• Muntakhab Muʿjām al-shuyūkh contains biographical entries for all of Ibn al-Samʿānī's teachers. The sole surviving manuscript was copied in 1250. It may be an excerpt from the unabridged al-Taḥbīr.[1]

Ibn al-Samʿānī also wrote on history and customs:

  • A dhayl (continuation) of the Taʾrīkh Baghdād of al-Khaṭīb al-Baghdādī is known only from quotations and excerpts.[1]
  • Adab al-imlāʾ wa ʾl-istimlāʾ is a treatise on dictation as a method of transmitting texts and knowledge. It is known only from a manuscript copied in Merv in 1152 (during al-Samʿānī's lifetime).[1]
  • Adab al-qāḍī, a book on judges, survives in three manuscripts.[1]
  • Faḍāʾil al-Shaʾm (Virtues of Syria) is known from a manuscript from Cairo.[1]

Several of Ibn al-Samʿānī's lost works are known by title. In his Adab al-imlāʾ wa ʾl-istimlāʾ, he mentions a fuller work on the subject, Ṭirāz al-dhahab fī adab al-ṭalab. Yāqūt mentions how he read Ibn al-Samʿānī's own copy of Taʾrīkh Marw, one of his early works. Three other biographical works are known: Wafayāt al-mutaʾakhkhirīn min al-ruwāt, Muʿjām al-shuyūkh (biographies of his son's teachers) and Muʿjām al-buldān.[1]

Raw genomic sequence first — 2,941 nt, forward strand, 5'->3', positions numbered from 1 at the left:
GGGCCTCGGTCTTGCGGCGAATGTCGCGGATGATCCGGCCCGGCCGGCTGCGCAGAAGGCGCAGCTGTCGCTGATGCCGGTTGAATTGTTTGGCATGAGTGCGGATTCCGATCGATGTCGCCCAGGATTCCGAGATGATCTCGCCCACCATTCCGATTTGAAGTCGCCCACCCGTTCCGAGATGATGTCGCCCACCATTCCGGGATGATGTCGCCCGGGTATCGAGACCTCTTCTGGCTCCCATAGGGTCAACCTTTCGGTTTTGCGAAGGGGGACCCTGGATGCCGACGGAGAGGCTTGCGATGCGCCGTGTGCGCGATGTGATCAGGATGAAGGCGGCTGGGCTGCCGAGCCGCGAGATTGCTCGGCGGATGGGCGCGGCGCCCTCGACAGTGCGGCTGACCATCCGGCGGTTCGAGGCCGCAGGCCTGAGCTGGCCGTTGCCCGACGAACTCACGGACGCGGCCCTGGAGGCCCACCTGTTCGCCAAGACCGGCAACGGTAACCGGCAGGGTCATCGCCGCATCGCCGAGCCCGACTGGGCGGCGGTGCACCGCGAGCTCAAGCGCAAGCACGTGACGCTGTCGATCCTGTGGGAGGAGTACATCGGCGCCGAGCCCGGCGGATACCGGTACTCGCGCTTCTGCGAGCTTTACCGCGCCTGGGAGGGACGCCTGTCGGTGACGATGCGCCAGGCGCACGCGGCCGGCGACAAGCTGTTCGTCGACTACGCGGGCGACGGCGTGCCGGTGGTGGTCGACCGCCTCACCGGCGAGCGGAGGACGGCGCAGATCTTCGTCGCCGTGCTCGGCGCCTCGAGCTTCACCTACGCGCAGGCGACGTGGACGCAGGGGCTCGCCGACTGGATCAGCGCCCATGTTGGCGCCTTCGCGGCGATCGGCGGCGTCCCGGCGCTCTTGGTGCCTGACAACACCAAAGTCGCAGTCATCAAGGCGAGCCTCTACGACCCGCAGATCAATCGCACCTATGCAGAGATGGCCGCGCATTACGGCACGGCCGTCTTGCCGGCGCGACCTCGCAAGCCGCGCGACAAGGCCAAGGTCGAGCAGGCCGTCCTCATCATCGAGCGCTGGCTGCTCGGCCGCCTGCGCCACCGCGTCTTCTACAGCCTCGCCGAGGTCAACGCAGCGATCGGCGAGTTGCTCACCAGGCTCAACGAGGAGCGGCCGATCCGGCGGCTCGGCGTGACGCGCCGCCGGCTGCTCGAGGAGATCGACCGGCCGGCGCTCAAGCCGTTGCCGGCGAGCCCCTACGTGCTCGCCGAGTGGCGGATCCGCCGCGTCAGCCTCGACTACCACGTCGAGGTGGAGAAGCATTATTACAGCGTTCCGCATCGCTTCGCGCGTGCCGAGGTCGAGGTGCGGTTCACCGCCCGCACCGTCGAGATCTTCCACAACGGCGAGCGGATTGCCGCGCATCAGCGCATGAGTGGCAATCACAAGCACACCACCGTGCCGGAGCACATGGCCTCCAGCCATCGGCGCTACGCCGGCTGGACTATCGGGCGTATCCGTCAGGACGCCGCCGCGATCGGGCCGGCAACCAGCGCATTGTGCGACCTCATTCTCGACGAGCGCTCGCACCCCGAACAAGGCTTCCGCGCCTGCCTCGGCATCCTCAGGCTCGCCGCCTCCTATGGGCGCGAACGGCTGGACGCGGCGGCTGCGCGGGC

1. ^ The kunya Abū Saʿd is sometimes incorrectly spelled Abū Saʿīd. Manṣūr may be given the definite article, al-Manṣūr. The nisab al-Tamīmī, al-Marwazī, al-Shafiʿī and al-Samʿānī indicate, respectively, tribal affiliation, hometown, madhhab and branch of the family.
  2. ^ Sometimes given as Tāj al-Dīn.
  3. ^ or Simʿān
  4. ^ i.e., the path to receiving ijāza, authorization to teach


  1. ^ a b c d e f g h i j k l m n o Sellheim 1995.
  2. ^ Chittick 1995.
  3. ^ Yazigi 2011, pp. 166–167.


  • Chittick, W. C. (1995). "al-Samʿānī, Abu ʾl-Ḳāsim". In Bosworth, C. E.; van Donzel, E.; Heinrichs, W. P. & Lecomte, G. (eds.). The Encyclopaedia of Islam, New Edition, Volume VIII: Ned–Sam. Leiden: E. J. Brill. p. 1024. ISBN 978-90-04-09834-3.
  • Sellheim, R. (1995). "al-Samʿānī, Abū Saʿd". In Bosworth, C. E.; van Donzel, E.; Heinrichs, W. P. & Lecomte, G. (eds.). The Encyclopaedia of Islam, New Edition, Volume VIII: Ned–Sam. Leiden: E. J. Brill. pp. 1024–1025. ISBN 978-90-04-09834-3.
  • Yazigi, Maya (2011). "A Claim of Tajdīd for the Sixth/Twelfth Century? al-Samānī, his Kitāb al-Ansāb and a Legacy Contested" (PDF). Oriens. 39 (2): 165–198.